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Wall Street Mega-Banks Employ 'Undercover Brothers' to Rip Off Minorities with Payday Loan Scams

The big banks are using middlemen to exploit lower-income people without tarnishing their own brands.

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Nor is it a matter of second-guessing the borrowers' choices. The key words are are "rigged game," "asymmetrical," and "entrapment." First the banking industry forecloses borrowers' other options (the rigged game). They have no alternatives left once they contact a payday lender. What comes next is a classic example of what economists call an "asymmetrical transaction," where one party has more information than the other. The payday lenders and their big-back financiers understand how the cycle of entrapment works. Most borrowers don't (it's not well-known by the general public), and quickly fall into a spiral of repeated cash flow problems caused by the cost of borrowing - which in turn leads to greater debt. They're trapped into a downward spiral of indebtedness that their exploiters have not only studied, but rely on in their business models.

Everybody loses

It's not just borrowers who lose out in the payday system. The money they give to these institutions in interest payments is taken out of the general economy. Every dollar of interest paid to a payday lender (and its big bank backers) is a dollar that's not spent for food, or clothing, or other goods that stimulate the economy and provide jobs.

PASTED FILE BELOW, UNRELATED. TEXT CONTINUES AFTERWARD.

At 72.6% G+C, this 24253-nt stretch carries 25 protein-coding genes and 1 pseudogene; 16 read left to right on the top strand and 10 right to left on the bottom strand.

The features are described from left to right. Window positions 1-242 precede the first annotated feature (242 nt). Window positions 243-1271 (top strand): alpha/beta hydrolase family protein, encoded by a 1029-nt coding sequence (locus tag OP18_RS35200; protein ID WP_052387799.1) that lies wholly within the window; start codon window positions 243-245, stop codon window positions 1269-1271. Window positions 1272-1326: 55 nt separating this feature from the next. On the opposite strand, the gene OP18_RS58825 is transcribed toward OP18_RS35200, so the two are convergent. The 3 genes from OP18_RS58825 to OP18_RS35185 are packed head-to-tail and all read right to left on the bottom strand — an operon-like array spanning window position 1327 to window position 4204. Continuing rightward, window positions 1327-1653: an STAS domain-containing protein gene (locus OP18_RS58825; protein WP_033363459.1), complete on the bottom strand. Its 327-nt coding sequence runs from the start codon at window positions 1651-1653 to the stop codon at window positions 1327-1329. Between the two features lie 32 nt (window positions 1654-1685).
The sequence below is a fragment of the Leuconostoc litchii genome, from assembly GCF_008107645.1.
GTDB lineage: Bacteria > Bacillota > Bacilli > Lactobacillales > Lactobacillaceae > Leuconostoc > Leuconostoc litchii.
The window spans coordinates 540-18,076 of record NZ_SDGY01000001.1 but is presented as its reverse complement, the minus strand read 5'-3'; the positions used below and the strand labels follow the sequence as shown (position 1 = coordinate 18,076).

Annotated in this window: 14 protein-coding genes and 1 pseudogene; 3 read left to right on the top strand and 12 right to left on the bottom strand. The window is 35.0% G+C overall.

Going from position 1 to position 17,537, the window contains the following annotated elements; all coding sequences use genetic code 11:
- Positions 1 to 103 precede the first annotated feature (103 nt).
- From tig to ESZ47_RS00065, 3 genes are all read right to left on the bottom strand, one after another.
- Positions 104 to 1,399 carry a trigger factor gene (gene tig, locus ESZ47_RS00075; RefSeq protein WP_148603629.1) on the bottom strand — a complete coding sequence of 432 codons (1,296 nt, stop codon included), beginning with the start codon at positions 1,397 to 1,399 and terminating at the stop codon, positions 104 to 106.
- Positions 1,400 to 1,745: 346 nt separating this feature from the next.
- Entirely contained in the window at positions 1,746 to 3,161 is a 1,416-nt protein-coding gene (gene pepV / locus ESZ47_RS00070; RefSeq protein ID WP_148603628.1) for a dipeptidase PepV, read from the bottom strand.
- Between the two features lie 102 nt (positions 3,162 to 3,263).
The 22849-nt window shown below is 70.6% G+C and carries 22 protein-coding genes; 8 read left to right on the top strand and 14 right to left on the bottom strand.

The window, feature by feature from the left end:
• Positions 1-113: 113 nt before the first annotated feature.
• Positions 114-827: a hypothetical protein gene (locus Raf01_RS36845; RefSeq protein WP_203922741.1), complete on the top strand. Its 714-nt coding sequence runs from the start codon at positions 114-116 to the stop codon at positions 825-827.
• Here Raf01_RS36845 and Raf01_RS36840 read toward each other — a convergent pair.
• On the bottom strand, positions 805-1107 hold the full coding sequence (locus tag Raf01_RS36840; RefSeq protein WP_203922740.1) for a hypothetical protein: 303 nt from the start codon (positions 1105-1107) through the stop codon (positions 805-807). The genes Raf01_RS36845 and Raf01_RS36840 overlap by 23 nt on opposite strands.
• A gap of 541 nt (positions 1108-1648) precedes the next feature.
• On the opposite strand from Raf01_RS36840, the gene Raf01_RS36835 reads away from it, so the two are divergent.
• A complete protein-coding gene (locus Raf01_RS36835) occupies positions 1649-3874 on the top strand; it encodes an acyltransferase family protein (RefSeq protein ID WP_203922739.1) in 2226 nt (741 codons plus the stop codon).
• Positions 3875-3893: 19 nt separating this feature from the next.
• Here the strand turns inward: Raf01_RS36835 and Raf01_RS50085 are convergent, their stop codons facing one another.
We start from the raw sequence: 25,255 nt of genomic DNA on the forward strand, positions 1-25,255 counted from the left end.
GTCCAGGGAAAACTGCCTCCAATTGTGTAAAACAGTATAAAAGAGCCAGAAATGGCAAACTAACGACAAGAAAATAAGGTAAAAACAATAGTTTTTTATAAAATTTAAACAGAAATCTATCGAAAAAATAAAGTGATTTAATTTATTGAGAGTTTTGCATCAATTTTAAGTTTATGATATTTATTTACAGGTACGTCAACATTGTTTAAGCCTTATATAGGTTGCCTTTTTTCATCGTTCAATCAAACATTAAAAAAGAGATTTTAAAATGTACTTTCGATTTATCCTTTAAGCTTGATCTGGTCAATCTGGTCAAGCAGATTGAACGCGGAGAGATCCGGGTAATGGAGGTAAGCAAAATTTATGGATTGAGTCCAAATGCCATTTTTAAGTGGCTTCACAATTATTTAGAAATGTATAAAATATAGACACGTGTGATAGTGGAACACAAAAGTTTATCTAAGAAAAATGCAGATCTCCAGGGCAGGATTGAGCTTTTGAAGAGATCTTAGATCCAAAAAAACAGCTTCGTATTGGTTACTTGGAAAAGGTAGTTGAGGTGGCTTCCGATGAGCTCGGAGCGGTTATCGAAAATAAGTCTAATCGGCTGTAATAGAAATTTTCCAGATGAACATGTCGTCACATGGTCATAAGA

Fixing a rigged system

There's a solution for low-income people who have short-term borrowing needs: Provide them with access to credit on reasonable terms. That will either require the big banks to step up - which is reasonable to ask of institutions that benefit from low-cost Federal Reserve money and implicit future government help - or a government program to support credit unions and other low-cost and trustworthy alternatives.

Payday lenders need to be cut off from the lifeline of Wall Street money that's fueling their growth. Fortunately, the big financial institutions are beginning to feel the heat. A report in the Los Angeles  Times suggests that big banks are showing a certain  cooling of passion toward their payday lender partners. But the pressure on them must be unrelenting. Citizen action will help (here's  a good place to start).

A coordinated program should end the payday lenders' lifeline to easy credit - a lifeline that stretches all the way from the Federal reserve to the "loan store" on a poor neighborhood streetcorner. Other forms of lending should be promoted, along with with effective financial education and advisor programs.

It's time to stop letting the big banks use this rigged game to take advantage of minority Americans and everybody else who walks through their doors, while hurting the economy for everyone else.

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This post was produced as part of the  Curbing Wall Street project. 

 

 
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